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Antinociceptive and Motor-blocking Efficacy of Ropivacaine and Bupivacaine After Epidural Administration in the Dog
  1. Hal S. Feldman, D.Sc.,
  2. Sofya Dvoskin, D.V.M.,
  3. Arthur G. Richard, Ph.D. and
  4. Ann Marie Doucette, B.A.
  1. Department of Anesthesia Research Laboratories, Brigham and Women's Hospital, Harvard Medical School, Boston, Massachusetts
  1. Reprint requests: Dr. Hal S. Feldman, Brigham and Women's Hospital, Harvard Medical School, 75 Francis Street, Boston, MA 02115.


Background and Objectives This study was initiated to evaluate the antinociceptive and motor blocking capabilities of epidurally administered 0.5% and 0.75% ropivacaine and bupivacaine using a blinded, random crossover design in the dog. Additionally, serum drug concentrations and serum protein binding were determined.

Methods Twelve male beagles were prepared with chronic epidural and arterial catheters under sterile conditions. The epidural space was identified by a loss-of-resistance technique using an 18-gauge thin-wall Crawford needle via the midline approach. The catheter was attached to a Schraeder-type Teflon valve sutured subcutaneously. Local anesthetic drugs were administered into the lumbar epidural space in a constant volume of 3.0 mL. Evaluation of antinociceptive and motor blocking qualities were evaluated at regular intervals. Arterial blood samples were drawn during the 15 minutes following local anesthetic injection for drug concentration and pharmacokinetic analysis.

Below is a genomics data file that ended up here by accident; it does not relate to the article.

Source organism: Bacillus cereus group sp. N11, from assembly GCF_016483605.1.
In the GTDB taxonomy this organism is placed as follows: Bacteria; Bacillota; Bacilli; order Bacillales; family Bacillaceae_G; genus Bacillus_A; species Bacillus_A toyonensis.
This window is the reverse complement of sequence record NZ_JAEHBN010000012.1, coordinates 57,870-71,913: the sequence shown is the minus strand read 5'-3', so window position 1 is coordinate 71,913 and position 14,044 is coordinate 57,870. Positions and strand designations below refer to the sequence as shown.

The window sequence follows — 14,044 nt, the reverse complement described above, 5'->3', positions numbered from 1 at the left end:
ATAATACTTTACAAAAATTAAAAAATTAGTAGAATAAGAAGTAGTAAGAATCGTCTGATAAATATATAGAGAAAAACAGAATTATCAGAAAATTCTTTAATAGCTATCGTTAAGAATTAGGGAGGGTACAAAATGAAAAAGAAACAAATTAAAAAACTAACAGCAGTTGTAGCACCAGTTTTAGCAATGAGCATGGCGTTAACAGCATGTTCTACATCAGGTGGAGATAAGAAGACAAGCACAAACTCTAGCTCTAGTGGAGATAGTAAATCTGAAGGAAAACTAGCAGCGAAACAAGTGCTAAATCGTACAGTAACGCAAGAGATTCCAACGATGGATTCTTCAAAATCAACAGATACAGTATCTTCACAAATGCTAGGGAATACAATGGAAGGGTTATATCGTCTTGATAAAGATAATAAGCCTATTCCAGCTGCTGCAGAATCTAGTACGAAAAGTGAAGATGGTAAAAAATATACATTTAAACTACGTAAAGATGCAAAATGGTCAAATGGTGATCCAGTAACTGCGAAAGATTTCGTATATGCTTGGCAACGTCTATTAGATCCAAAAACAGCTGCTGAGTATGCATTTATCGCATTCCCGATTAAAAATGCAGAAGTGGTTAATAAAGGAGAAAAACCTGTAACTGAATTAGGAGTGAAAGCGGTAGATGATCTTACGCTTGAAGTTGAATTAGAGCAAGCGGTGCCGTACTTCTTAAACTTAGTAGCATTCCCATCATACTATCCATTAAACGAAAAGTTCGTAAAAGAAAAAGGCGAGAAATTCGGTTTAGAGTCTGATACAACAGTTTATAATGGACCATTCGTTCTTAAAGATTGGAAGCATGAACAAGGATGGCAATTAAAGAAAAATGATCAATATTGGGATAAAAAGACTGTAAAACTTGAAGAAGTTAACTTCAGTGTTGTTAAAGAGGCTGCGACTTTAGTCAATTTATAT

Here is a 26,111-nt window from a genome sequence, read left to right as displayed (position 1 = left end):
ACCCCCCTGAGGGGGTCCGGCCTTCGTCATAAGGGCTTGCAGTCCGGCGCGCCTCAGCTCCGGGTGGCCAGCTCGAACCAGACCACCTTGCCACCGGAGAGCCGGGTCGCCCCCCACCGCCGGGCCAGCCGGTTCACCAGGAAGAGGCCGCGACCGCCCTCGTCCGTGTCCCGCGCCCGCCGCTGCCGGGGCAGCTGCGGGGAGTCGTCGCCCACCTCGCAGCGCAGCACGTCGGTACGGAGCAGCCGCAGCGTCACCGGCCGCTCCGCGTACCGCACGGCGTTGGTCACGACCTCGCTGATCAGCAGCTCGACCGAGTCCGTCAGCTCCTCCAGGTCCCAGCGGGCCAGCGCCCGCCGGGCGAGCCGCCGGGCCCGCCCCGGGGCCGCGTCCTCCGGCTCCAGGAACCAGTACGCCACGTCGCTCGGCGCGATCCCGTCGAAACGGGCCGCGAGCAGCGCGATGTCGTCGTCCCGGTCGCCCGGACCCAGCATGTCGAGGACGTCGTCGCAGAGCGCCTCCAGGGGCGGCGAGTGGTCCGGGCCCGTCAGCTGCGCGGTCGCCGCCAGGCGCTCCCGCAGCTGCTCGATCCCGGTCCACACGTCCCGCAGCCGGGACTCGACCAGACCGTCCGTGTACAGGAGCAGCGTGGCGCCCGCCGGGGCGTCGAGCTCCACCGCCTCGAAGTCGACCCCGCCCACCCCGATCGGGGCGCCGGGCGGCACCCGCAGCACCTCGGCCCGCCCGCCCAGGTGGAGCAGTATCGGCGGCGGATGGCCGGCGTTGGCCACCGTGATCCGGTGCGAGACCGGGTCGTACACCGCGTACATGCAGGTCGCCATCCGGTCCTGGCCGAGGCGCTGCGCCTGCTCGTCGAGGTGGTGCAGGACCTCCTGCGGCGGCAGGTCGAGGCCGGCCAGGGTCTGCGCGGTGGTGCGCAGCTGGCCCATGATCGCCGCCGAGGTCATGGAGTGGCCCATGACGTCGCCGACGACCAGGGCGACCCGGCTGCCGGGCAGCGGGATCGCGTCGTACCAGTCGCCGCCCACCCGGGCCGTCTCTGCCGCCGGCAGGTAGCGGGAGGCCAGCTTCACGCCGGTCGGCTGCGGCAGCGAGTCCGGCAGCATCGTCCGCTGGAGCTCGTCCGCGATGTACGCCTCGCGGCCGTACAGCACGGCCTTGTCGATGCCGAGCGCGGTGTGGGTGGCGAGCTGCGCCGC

Results Onset time of motor block in the ropivacaine 0.5% group was longer than in other groups but not significantly different. Duration of motor and sensory block demonstrated a dose-dependent relationship of both drugs. Bupivacaine 0.5% and 0.75% produced motor block (81 ± 42 minutes and 198 ± 44 minutes [mean ± SD], respectively) of significantly longer duration than corresponding concentrations of ropivacaine (69 ± 35 minutes and 133 ± 32 minutes, respectively). The onset times for sensory block of the vertebral dermatomes were not different between groups. No difference was found in duration of dermatomal sensory block between the 0.5% solutions. However, the duration of dermatomal sensory block was significantly longer in the bupivacaine 0.75% group than in any other group. Peak arterial serum drug concentrations were not different between drugs at equal concentrations and were reached between 2 and 6 minutes in all animals. Both drugs were highly bound to serum proteins (>98%). No severe adverse effects or sequelae were observed.

Conclusions The 0.5% solutions produced similar sensory block of the vertebral dermatomes. Duration of dermatomal block with 0.75% bupivacaine was longer than with the corresponding ropivacaine concentration. Ropivacaine produced motor block of shorter duration as compared with bupivacaine. Serum concentrations of the two drugs were similar after injection of the same doses. In this animal model, ropivacaine produced shorter durations of sensory and motor block than corresponding concentrations of bupivacaine. These data are consistent with previously published data in animals and humans.

  • local anesthetics
  • ropivacaine
  • bupivacaine
  • epidural anesthesia
  • dogs

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  • Supported by a grant from Astra Pain Control AB, Södertälje, Sweden.